The more I think about that, the madder I get. What does it say about our country that nonviolent protesters are given the bottom of a police boot while those who steal hundreds of billions, do trillions worth of damage to our economy and shatter our social fabric for a generation are not only spared the zipcuffs but showered with rewards?

In any event, believe it or not, I’m really not angry that I got arrested. I chose to get arrested. And I’m not even angry that the mayor and the LAPD decided to give non-violent protestors like me a little extra shiv in jail (although I’m not especially grateful for it either).

I’m just really angry that every single Charles Prince wasn’t in jail with me.

Thank you for letting me share that anger with you today.

Patrick Meighan

 

 

www.culvercitysymphony.org

47 Comments

  1. “As children we learn about consequences for our* actions.”

    Is that what you learned in school today, “dear little boy of mine?” (apologies to Tom Paxton 🙂 )

    *our = only if you’re NOT part of the 1% who own the $,$$$,$$$,$$$’s, then yes, there are consequences imposed upon you for having the courage to exercise any of your inalienable rights!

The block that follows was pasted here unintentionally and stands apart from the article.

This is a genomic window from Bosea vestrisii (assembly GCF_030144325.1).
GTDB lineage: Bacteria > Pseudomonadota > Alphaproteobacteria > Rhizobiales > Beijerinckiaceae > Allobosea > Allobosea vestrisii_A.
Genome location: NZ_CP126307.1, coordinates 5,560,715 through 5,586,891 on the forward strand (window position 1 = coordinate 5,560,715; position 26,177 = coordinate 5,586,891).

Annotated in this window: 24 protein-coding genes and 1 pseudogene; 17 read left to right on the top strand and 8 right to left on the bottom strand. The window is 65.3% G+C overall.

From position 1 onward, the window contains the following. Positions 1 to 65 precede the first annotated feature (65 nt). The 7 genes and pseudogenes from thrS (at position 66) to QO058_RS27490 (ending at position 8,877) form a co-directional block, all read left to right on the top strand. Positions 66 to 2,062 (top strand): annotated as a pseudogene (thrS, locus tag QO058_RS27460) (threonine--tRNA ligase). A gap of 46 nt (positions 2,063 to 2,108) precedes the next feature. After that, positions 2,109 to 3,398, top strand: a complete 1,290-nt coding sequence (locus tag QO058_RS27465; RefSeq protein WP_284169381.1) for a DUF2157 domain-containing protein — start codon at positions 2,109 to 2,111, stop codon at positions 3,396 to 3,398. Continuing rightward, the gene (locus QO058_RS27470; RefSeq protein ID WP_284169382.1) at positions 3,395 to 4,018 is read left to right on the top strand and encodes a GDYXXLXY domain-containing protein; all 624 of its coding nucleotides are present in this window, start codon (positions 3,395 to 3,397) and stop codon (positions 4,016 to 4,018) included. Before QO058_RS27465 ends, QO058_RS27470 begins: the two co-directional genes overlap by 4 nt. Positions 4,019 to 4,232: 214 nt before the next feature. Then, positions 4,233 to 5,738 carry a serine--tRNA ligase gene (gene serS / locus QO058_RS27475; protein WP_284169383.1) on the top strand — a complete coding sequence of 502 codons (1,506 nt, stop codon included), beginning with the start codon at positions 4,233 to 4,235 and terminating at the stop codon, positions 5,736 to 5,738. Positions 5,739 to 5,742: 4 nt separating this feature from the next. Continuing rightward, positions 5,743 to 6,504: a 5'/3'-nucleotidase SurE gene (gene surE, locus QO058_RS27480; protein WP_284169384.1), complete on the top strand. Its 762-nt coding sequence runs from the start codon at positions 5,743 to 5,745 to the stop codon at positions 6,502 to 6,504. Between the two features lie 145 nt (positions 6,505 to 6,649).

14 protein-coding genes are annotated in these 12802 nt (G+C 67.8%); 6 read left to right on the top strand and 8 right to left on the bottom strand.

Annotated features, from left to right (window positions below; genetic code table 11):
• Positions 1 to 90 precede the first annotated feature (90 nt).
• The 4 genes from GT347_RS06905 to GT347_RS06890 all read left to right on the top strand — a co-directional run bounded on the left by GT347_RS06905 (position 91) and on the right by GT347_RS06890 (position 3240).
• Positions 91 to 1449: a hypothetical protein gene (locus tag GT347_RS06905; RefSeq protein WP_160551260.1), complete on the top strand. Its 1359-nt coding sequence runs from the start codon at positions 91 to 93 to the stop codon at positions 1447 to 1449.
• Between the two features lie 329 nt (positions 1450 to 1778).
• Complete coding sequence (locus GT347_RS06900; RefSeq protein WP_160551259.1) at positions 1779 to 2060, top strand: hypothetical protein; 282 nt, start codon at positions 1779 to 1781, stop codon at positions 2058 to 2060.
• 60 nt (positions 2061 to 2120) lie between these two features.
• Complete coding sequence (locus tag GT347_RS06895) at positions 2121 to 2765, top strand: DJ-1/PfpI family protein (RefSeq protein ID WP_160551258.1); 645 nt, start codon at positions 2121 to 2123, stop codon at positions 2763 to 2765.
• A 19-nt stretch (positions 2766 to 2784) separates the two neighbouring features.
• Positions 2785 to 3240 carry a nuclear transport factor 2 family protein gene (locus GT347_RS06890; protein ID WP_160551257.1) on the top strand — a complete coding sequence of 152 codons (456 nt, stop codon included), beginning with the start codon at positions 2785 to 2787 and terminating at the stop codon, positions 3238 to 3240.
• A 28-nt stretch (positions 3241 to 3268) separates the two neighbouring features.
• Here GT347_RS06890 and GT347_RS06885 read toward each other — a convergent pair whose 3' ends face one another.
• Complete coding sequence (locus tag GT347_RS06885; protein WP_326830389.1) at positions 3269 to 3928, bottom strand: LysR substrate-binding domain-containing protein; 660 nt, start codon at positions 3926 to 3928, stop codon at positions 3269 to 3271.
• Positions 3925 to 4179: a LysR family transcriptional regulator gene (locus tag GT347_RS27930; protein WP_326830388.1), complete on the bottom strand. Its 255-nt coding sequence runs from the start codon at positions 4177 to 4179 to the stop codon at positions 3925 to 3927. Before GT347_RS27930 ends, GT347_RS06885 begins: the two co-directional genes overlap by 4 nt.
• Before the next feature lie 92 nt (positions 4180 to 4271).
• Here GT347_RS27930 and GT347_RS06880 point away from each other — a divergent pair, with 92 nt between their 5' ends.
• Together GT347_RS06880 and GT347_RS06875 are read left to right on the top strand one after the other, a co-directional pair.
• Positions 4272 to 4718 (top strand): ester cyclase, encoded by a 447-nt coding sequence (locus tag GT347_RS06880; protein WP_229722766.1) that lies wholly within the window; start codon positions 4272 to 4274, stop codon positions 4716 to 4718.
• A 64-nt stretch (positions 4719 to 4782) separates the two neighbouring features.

2. All the police brutality in the world couldn’t keep Qaddafi, Mubarak, Chauchesku, the Soviets, Mussolini or even the French nobility in power.

    In fact, police brutality was the trigger for violent revolution in every case.

    Violent police ARE anarchist terrorists.

  3. “Rick said: 12-7-11 at 1026 am – I guess you should have left before they came in. As children we learn about consequences for our actions. Apparently you did not.”
    Oh Rick. You’re such a smarty pants. But you missed the point. The only consequence that Wall Street learned from it’s fraudulent activity is that it can get away with it. B.T.W.: Do you brush your teeth after … never-mind.

  4. #3: Rick, Apparently neither did Charles Prince. Alas, he did not get the valuable opportunity to learn the valuable lesson that you already know so well.